Toronto-based electronic music group Austra stops at the Independent on June 26 with a mix of baroque-pop, similar to Florence and the Machine, with electro-dance elements and experimental sounds.

Consisting primarily of Katie Stelmanis, her former Galaxy bandmate and drummer Maya Postepski, as well as former Spiral Beach bassist Dorian Wolf, the band recently released their second album Olympia.

We spoke with Stelmanis, the band’s principal songwriter, in a phone interview.

What type of music did you listen to growing up?

I was pretty immersed in classical music when I was a kid. It was kind of the only type of music I listened to. I studied it and I was really into studying classical music. I found all the types of music boring when I was young.

Did you parents influence your music listening habits?

I kind of discovered it on my own. I guess they put me in a choir or whatever and I had piano lessons. I definitely was more into it then they thought that I would be. I think they had to end up paying for lessons a lot longer than they thought they would. I’m not sure they were too happy about that.

How did the Austra get started?

Well, I used to do it solo, basically. On the last record I had been playing with Maya and Dorian for a while. So, we decided it made more sense to have a band name rather than keep on presenting it as a solo project. That’s when we formed Austra. As we were touring, the live band expanded to a group of six people. The recording process is still basically the three of us, but we’ve been collaborating with other musicians. I’ve been working very closely with [backing singers] the twins.

You’re talking about twin backing singers Sari and Romy Lightman. Are they identical twins? How did you meet them?

I don’t think so. I feel they used to be as a kid but they’re identical not anymore. To me, they are so different, but I don’t know what they look like to other people.

We played a show together on the East coast of Canada at a girls surf school. That’s when I was touring DIY-style. We played on the ocean in this tiny club of probably like 20 people. We became friends, started playing more shows together and they ended up moving to Toronto. They had sung backup for me a lot for me in the past and they started doing it permanently for the last album cycle. When we first started touring as Austra it was just kind of like all of our friends playing on the road with us and it just stayed that way.

If you had to pick one word to describe Maya Postepski, what would it be?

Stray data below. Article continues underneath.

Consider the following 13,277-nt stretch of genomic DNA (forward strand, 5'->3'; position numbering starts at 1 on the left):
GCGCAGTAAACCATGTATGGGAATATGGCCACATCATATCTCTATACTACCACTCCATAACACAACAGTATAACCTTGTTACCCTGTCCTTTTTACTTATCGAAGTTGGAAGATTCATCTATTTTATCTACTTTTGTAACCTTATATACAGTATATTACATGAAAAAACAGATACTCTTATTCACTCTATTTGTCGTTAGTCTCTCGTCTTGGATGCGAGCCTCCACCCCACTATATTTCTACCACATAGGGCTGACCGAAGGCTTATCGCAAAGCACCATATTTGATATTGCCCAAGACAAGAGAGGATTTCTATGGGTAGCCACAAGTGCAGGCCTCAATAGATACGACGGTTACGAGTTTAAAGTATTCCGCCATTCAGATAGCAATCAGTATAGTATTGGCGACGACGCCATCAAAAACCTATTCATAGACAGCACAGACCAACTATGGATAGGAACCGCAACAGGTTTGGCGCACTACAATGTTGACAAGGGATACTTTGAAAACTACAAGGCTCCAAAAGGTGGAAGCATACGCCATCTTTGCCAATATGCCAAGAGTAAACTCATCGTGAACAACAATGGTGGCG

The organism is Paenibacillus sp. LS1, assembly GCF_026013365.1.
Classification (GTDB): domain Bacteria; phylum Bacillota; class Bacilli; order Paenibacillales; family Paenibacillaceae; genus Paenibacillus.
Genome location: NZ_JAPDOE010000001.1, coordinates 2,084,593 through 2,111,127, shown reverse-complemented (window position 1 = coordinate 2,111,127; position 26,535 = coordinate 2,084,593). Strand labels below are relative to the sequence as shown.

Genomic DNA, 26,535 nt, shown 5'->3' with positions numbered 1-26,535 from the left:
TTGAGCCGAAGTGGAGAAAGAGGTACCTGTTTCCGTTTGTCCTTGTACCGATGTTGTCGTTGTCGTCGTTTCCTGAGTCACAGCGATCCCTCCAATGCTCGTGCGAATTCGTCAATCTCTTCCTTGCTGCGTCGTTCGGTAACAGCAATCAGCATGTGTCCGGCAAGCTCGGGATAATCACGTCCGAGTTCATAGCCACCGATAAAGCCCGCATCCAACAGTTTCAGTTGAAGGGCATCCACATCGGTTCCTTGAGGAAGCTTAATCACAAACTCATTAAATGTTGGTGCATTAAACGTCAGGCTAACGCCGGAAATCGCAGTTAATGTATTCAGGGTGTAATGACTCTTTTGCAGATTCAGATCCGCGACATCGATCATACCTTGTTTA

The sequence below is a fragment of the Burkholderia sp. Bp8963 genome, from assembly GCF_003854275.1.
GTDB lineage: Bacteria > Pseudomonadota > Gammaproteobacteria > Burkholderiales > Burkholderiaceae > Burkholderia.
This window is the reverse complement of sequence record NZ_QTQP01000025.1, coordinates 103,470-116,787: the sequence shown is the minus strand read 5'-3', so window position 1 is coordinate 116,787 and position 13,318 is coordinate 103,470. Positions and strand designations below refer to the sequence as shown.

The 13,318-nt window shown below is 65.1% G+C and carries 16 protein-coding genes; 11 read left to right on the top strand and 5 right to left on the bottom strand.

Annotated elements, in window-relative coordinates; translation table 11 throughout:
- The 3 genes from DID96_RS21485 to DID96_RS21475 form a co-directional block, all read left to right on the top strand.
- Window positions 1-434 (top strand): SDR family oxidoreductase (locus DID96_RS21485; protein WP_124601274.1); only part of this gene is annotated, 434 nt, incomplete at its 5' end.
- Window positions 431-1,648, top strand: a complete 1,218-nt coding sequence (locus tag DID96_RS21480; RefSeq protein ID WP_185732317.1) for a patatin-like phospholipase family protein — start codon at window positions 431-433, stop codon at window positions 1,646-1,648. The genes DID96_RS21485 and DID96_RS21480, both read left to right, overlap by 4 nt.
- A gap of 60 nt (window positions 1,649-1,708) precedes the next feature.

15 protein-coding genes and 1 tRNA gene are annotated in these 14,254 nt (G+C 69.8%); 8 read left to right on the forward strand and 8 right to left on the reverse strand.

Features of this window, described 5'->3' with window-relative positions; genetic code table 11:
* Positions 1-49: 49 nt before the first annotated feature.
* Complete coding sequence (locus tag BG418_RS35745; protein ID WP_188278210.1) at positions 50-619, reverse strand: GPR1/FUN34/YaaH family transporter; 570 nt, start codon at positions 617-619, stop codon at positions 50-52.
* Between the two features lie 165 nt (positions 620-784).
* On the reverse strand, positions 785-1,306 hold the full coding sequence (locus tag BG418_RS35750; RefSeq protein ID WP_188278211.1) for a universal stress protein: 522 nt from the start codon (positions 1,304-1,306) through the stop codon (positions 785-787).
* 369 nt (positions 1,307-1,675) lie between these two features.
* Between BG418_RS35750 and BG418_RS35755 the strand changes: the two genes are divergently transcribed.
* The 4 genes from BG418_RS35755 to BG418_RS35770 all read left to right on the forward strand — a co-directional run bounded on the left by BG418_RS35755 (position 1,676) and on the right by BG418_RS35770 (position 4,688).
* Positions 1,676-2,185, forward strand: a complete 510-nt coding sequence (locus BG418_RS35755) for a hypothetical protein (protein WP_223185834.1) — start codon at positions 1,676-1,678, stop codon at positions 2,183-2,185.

Ah man, that’s a hard one. I guess I would say…well, I don’t have one word. But we always say Maya is really good at the three D’s: drumming, driving and drinking. She loves driving and will drive for eight hours straight in our tour van. For drinking, her drink of choice is red wine. She’s a wine girl.

How is Olympia different from your first album?

I think mostly in production. The first record, I mostly did by myself on a laptop at home. Olympia was a full studio band experience. We played music, improvised and jammed like a real band. I think it really shaped the writing process. It’s a lot different.

Do you have a dream collaborator that you haven’t worked with yet?

I really love collaborating with producers. I love singing on other people’s tracks. For me, the singing part is the easiest part. It’s really satisfying to sing with other people. I’ve always done everything that Röyksopp has done. I don’t think Four Tet even has singers, but I love his music and would love to do something with him.

For travelers that have never visited Toronto, what is the must-do activity if they visit?

I like don’t even feel like I live there anymore so it’s hard to say. My favorite area is definitely Kensington Market. It’s kind of the only area of Toronto that seems to be resits gentrification in anyway possible. IT’s got an old school punk ethos. Lot’s of food stores, Mexican stores, bars, vintage stores. It’s got a real DIY aesthetic.

Do you have a favorite ice cream flavor?

I really like cookies and cream, or what’s that other one? Cookie dough! Pretty much anything cookie related I’m into.

Do you have a pre-show routine?

I feel like our process as a band is generally getting dressed. That’s how we come together on stage. We help each other formulate our outfits. I usually have a whiskey before I go on stage as a bit of a ritual.

Do you have a favorite tour moment?

It actually happens a lot. Touring has such extreme highs and lows. We have such amazing shows and shows where we feel really sad after. It’s kind of hard to pinpoint one particular moment. I guess for us,- I always go back to this very first show in Berlin at the Berghain. Germany was one of the first counties to support our band. We never played in Germany before and we ended up playing this huge sold-out show. It was our first real show outside of Toronto. It felt like the moment where were realized that we are a real band. I always think of that one.